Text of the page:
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Girls flag football off to a successful start in CPS

Around 400 athletes from 21 schools have signed up to play in the Public League’s debut season for girls flag football.

Kelly’s Cristina Solano (14) avoids being stopped by Solorio’s Diana Lopez (4) on her way to score a touchdown at Kenwood.
Kelly’s Cristina Solano (14) avoids being stopped by Solorio’s Diana Lopez (4) on her way to score a touchdown at Kenwood.
Kevin Tanaka/For the Sun-Times

Kenwood junior Trayce Brim was never of the opinion that boys play some sports and girls play others.

“I grew up playing baseball, so that was always the No. 1 question,” Brim said. “If they can do it, why can’t I?”

Now Brim, who also plays basketball and runs track for the Broncos, is one of the first girls in the city to try another sport traditionally dominated by males: football.

She’s one of about 400 athletes from 21 schools who have signed up to play in the Public League’s debut season for girls flag football.

The program launched with assists from the Bears and Nike. The NFL team is providing organizational help, and coach Matt Nagy and the Bears Care charitable arm have teamed up to provide cleats to all players. Nike has donated uniforms for all the players.

The Bears hope the Public League pilot program will spark interest in girls flag football across the state so that it will one day be an IHSA-sanctioned sport.

“In order to grow football, it has to be more inclusive,” said Gus Silva, the Bears’ manager of youth football and community programs.

He and the Bears have been working on the idea since 2018 and initially expected to launch with eight teams. When they found out more than 20 teams wanted in — during a pandemic, no less — they were pleasantly surprised.

“We believed if we did it right, it would grow organically,” Silva said.

Next year, he sees anywhere from 32 to 48 teams in CPS, and there has been outreach to other conferences around the state.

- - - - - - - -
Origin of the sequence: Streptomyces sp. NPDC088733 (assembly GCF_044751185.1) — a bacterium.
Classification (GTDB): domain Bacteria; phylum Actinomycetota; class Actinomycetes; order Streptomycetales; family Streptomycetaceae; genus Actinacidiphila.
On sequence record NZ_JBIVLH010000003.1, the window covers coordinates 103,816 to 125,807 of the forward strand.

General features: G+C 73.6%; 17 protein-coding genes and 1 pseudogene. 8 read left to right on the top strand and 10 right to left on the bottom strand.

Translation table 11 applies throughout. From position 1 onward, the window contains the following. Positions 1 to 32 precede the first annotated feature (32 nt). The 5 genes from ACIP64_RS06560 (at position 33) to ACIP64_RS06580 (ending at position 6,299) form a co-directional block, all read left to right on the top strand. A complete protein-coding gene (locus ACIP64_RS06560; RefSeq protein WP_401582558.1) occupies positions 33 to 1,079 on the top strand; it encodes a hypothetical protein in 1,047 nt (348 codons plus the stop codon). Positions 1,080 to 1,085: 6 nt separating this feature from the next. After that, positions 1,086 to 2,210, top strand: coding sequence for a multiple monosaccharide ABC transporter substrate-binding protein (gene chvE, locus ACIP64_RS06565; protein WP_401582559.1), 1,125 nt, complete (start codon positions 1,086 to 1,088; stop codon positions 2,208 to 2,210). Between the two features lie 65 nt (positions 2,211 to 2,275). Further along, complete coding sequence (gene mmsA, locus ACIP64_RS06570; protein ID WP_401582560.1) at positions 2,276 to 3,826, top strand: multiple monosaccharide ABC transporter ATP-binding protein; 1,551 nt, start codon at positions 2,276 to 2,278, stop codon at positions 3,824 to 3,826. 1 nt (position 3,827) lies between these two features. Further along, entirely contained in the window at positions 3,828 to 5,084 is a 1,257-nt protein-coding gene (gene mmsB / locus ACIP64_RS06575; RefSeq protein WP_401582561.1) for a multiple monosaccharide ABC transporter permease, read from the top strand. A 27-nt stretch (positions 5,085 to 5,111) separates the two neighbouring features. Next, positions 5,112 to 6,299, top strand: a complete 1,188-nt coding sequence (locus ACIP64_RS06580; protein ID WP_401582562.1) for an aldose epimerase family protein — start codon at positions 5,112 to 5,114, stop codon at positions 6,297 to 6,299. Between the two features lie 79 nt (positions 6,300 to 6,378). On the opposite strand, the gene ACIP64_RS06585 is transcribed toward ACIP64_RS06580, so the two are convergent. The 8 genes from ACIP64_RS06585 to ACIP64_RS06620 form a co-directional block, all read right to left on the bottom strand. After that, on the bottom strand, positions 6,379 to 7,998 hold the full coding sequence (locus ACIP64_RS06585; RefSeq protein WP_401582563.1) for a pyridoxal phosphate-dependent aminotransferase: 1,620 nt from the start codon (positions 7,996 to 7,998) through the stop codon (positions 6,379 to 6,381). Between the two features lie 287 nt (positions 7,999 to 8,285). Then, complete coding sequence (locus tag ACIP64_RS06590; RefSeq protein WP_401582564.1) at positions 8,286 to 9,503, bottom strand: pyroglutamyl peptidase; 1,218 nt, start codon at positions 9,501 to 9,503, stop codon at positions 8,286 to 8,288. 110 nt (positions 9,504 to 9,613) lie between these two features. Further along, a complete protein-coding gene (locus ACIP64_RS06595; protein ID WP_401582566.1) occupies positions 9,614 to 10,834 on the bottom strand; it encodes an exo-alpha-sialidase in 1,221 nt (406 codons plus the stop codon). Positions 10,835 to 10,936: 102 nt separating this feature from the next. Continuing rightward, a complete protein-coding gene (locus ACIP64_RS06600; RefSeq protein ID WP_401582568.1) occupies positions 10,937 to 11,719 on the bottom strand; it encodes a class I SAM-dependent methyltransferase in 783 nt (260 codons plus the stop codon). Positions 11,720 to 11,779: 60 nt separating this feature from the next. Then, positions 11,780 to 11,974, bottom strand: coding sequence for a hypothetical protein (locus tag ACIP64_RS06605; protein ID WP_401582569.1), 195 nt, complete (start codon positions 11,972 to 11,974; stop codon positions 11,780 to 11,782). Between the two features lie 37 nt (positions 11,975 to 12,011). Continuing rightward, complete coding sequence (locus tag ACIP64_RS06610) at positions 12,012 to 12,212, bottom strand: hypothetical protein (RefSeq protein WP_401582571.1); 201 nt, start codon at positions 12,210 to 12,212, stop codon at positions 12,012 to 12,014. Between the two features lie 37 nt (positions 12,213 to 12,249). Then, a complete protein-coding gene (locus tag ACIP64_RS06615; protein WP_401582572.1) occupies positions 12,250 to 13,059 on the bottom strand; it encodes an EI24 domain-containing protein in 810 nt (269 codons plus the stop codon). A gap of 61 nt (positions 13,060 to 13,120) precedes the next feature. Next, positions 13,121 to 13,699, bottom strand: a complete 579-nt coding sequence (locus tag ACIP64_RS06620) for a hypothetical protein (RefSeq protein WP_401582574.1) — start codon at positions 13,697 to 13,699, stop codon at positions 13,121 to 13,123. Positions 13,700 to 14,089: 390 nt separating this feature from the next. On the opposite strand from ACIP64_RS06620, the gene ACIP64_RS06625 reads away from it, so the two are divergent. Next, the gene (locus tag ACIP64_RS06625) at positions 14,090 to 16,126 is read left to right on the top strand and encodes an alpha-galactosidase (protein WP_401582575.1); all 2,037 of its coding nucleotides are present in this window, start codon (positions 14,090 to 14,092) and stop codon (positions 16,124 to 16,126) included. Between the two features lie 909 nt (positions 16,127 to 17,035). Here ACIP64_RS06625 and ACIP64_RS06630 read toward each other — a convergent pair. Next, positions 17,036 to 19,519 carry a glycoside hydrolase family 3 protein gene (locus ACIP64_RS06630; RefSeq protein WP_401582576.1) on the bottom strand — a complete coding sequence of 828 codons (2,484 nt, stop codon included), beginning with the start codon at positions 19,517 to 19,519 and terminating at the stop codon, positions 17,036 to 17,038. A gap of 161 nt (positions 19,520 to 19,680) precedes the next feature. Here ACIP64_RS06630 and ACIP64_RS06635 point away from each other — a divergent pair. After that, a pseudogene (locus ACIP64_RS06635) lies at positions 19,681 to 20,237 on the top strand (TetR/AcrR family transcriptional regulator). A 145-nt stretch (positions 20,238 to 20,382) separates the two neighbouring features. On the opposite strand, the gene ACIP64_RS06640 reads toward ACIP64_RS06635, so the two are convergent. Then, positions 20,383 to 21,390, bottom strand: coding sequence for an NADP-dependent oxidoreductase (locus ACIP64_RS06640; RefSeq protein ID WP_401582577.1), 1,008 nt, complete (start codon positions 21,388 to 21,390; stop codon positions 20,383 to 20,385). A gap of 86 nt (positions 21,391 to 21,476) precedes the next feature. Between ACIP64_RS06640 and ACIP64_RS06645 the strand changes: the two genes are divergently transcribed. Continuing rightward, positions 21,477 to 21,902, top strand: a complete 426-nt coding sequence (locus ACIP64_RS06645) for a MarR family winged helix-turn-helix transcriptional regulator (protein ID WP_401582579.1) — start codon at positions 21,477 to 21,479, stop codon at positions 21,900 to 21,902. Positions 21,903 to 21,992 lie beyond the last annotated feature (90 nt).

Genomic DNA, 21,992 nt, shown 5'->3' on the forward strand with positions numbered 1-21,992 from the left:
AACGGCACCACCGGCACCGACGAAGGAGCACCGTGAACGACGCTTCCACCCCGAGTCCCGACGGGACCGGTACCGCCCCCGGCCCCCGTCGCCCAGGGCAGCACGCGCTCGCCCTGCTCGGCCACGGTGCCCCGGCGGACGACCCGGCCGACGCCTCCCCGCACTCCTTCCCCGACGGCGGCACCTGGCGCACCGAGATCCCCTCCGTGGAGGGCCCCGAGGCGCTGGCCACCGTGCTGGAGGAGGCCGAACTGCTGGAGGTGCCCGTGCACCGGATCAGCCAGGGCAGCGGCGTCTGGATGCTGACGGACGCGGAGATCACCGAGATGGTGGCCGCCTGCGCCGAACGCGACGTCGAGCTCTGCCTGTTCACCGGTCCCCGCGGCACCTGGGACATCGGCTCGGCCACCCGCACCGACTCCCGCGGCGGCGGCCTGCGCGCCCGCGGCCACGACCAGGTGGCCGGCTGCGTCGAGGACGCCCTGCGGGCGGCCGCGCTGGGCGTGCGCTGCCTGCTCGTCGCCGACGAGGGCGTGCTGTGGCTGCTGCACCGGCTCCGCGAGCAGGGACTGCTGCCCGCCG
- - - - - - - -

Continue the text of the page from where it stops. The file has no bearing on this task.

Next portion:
What’s happening in Illinois mirrors the growth spurt the sport is experiencing nationally. It’s a recognized prep sport in five other states and is starting to gain varsity status at NAIA schools and junior colleges. The NFL is backing an effort to add flag football to the program for the 2028 Olympics in Los Angeles.

To get to that point, the pool of players will have to expand. That’s where the CPS program can help by drawing in such athletes as Brim and Kelly senior quarterback Cynthia Villalvazo from other sports.

“I wanted to play tackle football or rugby, but then they came out with flag football for girls, and I was like, that’s a nice experience,” said Villalvazo, who has played volleyball and softball. “I want to play [flag] football in college. I’m trying to research schools that have it.”

“My track coach, she told me I should try out,” Brim said, and the Kenwood QB is glad she did.

“My team, we have a nice bond, so that makes everything better,” Brim said. “It’s a great experience.”

It’s a chance to learn, as well.

“When I first came out, I was clueless,” Brim said. “I didn’t know anything about football, and the last two weeks we’ve been practicing, I’ve learned a lot.”

That includes the differences between the 11-on-11 tackle version of the sport and the 7-on-7 flag style. There are two 20-minute halves. Though it’s pass-dominant — there are six eligible receivers — quarterbacks also are allowed to run. There’s a four-second rush count, with four blitzes allowed per game. Punting is allowed, but there is no place-kicking, and teams have four downs to gain 20 yards.

CPS schools started practice Aug. 18, and a five-week season began Sept. 11. Schurz and Steinmetz are hosting games for teams in the North and West conferences, while Kenwood and Englewood STEM are hosting South and East games. The quarterfinals are Oct. 12 at Gately and Rockne, the semis and title game Oct. 16 at Lane.

The future looks bright, according to Kenwood coach Khristina Cruz, who has played the sport for 10 years.

“Flag football is here to stay,” she said. “After this first year, everybody’s going to get the kinks out. Second and third year are the years to watch. That’s when it’s going to be super-intense and super-competitive. It’s going to say, ‘Yeah, this sport is here, should be in the Olympics, should be at the college level.’ ”